1948 · France
Yves Oppenheim is seen as an established artist, who was born in France, like other well-known artists such as Shona McAndrew, Paul Jouve, Jenni Holma, Antoine Renard, and Yves Hayat. Yves Oppenheim was born in 1948.
Galleries and Exhibitions
Yves Oppenheim is represented by several galleries around the world, including countries such as France, Portugal, and Germany. Some of those galleries are Galerie Max Hetzler | Paris in France, Galeria Pedro Cera in Portugal, as well as Galerie Max Hetzler | Bleibtreustrasse in Germany. Yves Oppenheim most recent exhibition recorded on Artland was at Galerie Max Hetzler | Paris in France (02 July 2019 until 22 July 2019) with the exhibition MADE IN FRANCE.
Historical Context of France
France has been a significant country in the development of modernism. Throughout the nineteenth century, France fostered the foundations of what is currently known as the avant-garde, with movements such as Impressionism, Post-Impressionism and Art Nouveau, led by internationally famed artists. During the first part of the twentieth century, Paris was an essential intellectual and cultural centre, establishing vital movements such as Cubism, Fauvism, Dadaism and Surrealism, amongst others. These movements emerged at the beginning of the century, in the period immediately preceding the Second World War. Dominant French artistic figures from the beginning of the century include Paul Cezanne, Pablo Picasso, Georges Braque (Spanish national who settled in France) Francis Picabia, Marcel Duchamp, Man Ray, and Le Corbusier amidst a multitude of others.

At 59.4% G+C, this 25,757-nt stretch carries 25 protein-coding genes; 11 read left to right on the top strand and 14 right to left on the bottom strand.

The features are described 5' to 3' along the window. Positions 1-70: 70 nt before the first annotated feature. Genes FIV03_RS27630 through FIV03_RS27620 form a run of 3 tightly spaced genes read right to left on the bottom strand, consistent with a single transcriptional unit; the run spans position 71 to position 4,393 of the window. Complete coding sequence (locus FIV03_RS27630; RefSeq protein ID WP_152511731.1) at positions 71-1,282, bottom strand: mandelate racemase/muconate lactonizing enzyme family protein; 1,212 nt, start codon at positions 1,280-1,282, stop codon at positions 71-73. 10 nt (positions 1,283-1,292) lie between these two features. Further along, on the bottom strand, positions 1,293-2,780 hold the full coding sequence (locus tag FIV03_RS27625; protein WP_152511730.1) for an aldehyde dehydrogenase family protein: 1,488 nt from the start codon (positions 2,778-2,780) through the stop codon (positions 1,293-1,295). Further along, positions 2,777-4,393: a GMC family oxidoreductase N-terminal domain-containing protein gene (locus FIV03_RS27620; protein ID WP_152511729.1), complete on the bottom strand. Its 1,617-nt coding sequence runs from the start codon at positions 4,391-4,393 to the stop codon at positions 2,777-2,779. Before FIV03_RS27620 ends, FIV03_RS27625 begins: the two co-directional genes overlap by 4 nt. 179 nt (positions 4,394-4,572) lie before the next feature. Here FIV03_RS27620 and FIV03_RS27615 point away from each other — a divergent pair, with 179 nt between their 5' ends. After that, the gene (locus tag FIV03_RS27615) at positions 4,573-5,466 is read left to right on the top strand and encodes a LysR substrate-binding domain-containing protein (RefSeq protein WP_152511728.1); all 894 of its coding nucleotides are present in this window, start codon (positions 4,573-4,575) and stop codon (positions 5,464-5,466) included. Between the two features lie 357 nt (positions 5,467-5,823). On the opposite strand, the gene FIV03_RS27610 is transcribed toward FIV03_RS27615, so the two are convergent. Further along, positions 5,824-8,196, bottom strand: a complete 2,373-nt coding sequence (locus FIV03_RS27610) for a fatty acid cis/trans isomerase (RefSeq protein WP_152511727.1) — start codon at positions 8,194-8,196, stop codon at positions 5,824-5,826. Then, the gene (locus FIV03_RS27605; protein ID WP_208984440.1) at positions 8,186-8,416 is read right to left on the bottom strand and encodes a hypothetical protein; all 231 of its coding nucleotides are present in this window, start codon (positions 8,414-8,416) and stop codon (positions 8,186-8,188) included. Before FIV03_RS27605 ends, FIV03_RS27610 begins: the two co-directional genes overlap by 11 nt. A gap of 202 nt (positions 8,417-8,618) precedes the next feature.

Further Biographical Context for Yves Oppenheim
Yves Oppenheim was born in 1948 and was primarily influenced by the 1960s. The universal impact of the 1960s was truly astonishing across the globe. Illustrative of a time inspiring both hope and anger, the 1960s prompted an explosion of new ideologies and movements, truly exciting and ground-breaking. Historically set in the context of the Cold War, which would have a highly powerful impact globally, largely defined by the Iron Curtain separating Europe both physically and spiritually, and drastically marked by the construction of the Berlin Wall in 1961. The 1960s re-defined all pre-existing expectations on gender, race and justice, questioned education as well as morality and selfhood – for instance through the civil rights movement and second wave of feminism, as well as student political uprisings. The significant boom of mass consumerism also defined the era, engendering new trends in marketing and advertising. Minimalism developed the central idea that art should subsist in its own reality, and not try to represent the real world. Born of a desire to erase all pre-established conceptions about art, Minimalism turned into a radically progressive movement, highly influential worldwide, with artists such as Frank Stella, Donald Judd and Dan Flavin as key figures. Morris Louis, Kenneth Noland and Helen Frankenthaler were artists who sought to explore further some of the most fundamental ideologies of Abstract Expressionism, while getting rid of the expressive and highly personal aspect it would often associated with it. This led to the creation of Colour Field painting, deeply relating to Minimalism. The iconic contemporary art movements that echoed through the wave of radicalism of the 1960s also had their own distinctions and scopes, distinctive to different regions or countries. Spatialism, for instance, was established in Italy by Lucio Fontana and Piero Manzoni, and its ideologies adopted by the Zero group in Germany. Across Europe, the philosophy of Existentialism strongly influenced artists like Francis Bacon and Alberto Giacometti, who strived to depict the raw human emotions often connected to reflections on death and the lingering angst of the meaninglessness of life.